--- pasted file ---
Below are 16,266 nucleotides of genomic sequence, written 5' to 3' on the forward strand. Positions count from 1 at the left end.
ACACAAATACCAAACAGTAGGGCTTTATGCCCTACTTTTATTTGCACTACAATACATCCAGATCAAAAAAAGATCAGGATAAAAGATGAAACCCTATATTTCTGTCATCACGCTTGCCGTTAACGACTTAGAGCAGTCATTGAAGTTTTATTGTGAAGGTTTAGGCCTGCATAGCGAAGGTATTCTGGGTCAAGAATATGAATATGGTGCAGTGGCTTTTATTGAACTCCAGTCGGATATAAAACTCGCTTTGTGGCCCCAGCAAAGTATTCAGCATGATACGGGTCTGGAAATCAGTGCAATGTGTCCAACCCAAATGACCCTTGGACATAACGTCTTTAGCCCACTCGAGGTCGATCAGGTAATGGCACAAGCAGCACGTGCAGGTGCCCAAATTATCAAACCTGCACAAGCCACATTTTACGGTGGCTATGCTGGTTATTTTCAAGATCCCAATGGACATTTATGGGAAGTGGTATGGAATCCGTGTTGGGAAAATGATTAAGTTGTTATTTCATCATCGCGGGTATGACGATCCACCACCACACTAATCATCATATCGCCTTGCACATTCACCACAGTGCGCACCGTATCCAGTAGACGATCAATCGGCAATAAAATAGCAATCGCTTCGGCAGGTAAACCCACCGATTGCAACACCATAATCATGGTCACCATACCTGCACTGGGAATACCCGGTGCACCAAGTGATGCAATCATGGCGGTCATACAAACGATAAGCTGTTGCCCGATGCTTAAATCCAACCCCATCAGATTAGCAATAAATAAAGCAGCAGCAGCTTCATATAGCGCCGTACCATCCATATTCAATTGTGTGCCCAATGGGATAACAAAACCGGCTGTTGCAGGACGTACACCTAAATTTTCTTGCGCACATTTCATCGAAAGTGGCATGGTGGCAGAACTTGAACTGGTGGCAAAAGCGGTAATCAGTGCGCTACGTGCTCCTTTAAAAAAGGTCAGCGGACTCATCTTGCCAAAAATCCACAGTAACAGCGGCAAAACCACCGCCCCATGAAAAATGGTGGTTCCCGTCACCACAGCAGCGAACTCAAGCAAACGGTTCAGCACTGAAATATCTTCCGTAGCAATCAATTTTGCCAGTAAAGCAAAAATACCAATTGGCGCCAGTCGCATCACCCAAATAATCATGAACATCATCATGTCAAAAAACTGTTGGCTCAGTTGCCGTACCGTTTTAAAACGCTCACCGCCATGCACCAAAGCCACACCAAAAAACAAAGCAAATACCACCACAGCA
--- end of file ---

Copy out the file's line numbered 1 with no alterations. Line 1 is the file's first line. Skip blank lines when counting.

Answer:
Below are 16,266 nucleotides of genomic sequence, written 5' to 3' on the forward strand. Positions count from 1 at the left end.